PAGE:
Keep the Hope, Even When It’s Hard to Find

Keep the Hope, Even When It’s Hard to Find
By Allison O’Connor, TRUST President

Remember the “Groundhog Day” movie where Bill Murray gets stuck in a time loop and lives the same day over and over? Two years into the COVID pandemic, I’m feeling déjà vu that I’ve been through these days before. Because I have; we all have.

The earliest days of the pandemic were definitely unprecedented, and we moved into challenging days and then hopeful days once we had vaccines. But viruses have a way of changing the game, and when the Delta and Omicron variants pushed health care systems to the brink, hope felt hard to come by.

In December, leaders from nine Minnesota health systems released a joint statement via a full-page ad in newspapers statewide to warn of the significant COVID strain on hospitals and how many health care professionals were “demoralized.” In January, The Washington Post wrote about hospitals nationwide running low on hope, and the American Medical Association (AMA) talked about burnout among physicians.

So, what can members of the Women’s Health Leadership TRUST do?

  1. Continue to inspire hope. As I write this blog, the Mayo Clinic is projecting the Omicron variant will peak soon, which is anticipated to return COVID levels to those seen late summer 2021. And there’s hope this latest surge is the beginning of COVID moving from pandemic to endemic.
  2. Encourage health care peers to get help when needed. COVID has affected us all in many ways and health care professionals on the front lines have had added stress impacting their mental and emotional health. The Minnesota Department of Health offers several mental health and resiliency tools for health care workers. AMA provides resources for health care leadership and caregivers. NAMI Minnesota also has numerous resources available online. Please share available resources with your organizations, friends and family members in the profession and help them find the support they need.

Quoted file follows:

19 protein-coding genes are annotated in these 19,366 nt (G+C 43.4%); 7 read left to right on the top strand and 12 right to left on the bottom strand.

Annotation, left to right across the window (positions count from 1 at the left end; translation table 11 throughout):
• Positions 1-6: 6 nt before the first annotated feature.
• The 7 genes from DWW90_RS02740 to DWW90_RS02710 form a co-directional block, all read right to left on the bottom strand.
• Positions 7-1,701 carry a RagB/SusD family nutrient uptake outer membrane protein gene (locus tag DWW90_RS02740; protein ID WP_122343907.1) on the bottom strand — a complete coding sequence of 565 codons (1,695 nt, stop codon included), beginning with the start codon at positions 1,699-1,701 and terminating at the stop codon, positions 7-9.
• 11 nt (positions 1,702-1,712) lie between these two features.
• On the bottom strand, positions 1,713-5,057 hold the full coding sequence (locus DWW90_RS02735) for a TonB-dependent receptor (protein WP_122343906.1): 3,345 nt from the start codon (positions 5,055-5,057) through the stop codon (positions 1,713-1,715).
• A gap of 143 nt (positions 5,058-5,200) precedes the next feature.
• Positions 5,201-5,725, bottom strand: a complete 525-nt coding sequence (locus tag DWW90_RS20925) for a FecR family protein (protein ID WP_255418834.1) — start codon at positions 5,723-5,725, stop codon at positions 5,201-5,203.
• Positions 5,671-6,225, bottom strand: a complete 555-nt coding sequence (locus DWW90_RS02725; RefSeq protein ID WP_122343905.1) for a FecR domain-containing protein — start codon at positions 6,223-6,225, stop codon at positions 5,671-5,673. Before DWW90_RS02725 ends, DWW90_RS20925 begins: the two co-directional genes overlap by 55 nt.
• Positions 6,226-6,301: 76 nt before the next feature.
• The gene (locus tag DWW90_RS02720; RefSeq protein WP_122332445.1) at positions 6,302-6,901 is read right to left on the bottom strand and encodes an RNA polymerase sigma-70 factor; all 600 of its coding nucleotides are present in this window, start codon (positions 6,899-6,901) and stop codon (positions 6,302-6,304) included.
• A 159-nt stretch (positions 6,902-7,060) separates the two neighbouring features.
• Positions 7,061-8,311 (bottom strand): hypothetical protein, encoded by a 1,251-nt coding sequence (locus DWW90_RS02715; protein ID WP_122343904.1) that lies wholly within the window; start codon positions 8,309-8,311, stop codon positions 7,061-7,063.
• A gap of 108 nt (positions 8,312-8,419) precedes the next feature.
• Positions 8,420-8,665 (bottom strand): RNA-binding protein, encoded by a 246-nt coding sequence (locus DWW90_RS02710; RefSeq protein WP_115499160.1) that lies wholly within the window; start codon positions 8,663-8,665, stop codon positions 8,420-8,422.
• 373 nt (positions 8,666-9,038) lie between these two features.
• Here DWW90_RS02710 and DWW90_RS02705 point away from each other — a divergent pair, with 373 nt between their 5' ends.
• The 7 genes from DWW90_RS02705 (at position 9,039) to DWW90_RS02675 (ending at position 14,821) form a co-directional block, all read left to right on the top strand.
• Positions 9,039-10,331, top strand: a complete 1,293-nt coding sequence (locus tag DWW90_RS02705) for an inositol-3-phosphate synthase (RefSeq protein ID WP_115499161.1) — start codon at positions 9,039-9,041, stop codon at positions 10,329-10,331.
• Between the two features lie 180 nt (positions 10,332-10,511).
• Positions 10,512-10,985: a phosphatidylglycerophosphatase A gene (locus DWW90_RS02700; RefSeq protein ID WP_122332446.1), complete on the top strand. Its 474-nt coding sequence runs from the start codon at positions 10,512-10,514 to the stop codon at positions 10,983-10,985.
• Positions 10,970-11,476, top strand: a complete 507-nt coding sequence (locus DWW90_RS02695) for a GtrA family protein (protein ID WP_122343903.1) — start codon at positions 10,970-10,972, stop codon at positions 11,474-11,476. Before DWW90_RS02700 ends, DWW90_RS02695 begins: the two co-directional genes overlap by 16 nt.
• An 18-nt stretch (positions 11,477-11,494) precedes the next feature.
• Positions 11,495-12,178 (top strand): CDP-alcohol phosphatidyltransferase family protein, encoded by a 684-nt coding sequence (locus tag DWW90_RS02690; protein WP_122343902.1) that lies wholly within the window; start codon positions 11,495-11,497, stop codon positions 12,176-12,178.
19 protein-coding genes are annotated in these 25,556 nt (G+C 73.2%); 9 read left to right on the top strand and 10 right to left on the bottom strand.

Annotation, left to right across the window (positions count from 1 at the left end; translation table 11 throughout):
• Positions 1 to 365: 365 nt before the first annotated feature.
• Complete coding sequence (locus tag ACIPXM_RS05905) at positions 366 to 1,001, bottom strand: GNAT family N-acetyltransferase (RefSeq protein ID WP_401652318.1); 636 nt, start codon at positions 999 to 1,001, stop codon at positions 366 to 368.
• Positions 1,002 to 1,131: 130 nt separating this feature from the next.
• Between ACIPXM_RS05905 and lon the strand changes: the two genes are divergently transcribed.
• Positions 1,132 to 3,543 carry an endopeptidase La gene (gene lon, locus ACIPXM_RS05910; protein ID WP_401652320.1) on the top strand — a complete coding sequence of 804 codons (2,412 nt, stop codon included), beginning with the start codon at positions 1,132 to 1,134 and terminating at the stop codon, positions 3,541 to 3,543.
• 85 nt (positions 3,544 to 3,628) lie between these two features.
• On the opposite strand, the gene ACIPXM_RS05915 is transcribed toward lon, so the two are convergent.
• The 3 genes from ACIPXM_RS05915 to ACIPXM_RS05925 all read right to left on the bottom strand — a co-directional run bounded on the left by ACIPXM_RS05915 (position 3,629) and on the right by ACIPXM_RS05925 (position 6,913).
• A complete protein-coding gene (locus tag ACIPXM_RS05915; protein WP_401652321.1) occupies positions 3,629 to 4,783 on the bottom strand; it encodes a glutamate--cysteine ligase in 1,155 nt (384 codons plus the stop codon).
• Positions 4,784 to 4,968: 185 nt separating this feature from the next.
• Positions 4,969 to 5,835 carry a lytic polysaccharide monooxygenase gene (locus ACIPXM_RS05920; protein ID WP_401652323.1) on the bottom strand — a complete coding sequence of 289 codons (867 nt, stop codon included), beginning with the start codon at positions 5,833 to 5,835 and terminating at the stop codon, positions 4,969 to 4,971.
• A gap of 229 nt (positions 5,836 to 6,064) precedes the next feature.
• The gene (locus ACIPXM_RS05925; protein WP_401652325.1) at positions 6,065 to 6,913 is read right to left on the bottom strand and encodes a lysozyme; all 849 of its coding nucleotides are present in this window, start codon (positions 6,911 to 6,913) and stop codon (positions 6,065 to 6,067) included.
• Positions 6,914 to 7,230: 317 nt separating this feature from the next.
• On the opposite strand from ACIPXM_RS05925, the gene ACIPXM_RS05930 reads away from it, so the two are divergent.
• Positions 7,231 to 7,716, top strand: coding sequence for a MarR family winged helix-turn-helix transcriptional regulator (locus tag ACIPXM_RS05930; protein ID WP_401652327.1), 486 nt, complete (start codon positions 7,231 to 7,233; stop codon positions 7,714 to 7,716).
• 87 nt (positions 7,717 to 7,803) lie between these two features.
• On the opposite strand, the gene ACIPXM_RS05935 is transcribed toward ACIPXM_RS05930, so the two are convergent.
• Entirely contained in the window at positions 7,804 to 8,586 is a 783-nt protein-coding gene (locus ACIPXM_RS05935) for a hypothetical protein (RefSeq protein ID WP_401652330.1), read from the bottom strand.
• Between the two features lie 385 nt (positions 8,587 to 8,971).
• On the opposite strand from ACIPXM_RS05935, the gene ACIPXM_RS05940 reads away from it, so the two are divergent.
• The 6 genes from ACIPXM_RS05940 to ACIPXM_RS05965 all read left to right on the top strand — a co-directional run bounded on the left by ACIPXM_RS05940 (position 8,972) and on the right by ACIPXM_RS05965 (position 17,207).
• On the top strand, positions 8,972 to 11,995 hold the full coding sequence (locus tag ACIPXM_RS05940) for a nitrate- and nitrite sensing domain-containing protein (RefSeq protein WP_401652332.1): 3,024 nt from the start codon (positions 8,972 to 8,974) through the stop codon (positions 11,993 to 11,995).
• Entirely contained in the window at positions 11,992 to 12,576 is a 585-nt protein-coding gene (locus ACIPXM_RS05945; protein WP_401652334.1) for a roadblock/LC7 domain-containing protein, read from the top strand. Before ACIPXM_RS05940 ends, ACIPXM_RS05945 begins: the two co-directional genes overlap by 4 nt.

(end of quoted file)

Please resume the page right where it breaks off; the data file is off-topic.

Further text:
3. Donate blood. The dangerously low blood supply impacts how well our health care professionals can treat their patients. Help them help others by donating blood today.
  4. Follow protocols. Health guidelines for vaccinations/boosters, social distancing and wearing masks in public continue to be important ways we can all help health care professionals.
  5. Say thank you. Kind words can help lift the spirits of health care workers. No compassionate deed is too small; even a short note of encouragement or a free cup of coffee can bring a smile.
  6. Support health care peers seeking new roles. Many health care professionals are seeking new positions for a variety of reasons. You can help these professionals ease the transition and contribute to their development by listening to their needs, making introductions for networking and providing learning experiences.   

Today’s challenges may seem unending some days; however, please remember that it will get better. “When all seems lost, and there is no hope left, remember that this time will pass, and you will look back and see how it made you stronger.” ~ Anonymous

Allison O’Connor serves as the 2022 TRUST President and is Vice President of Strategy Execution at Lifespark. Allison has also held roles as Board Chair with the American College of Healthcare Executives Minnesota Chapter and Minnesota Rural Health Association, Vice-Chair with Cedar Riverside People’s Center and is a current Board member with American Red Cross North Central Blood Services North Region.

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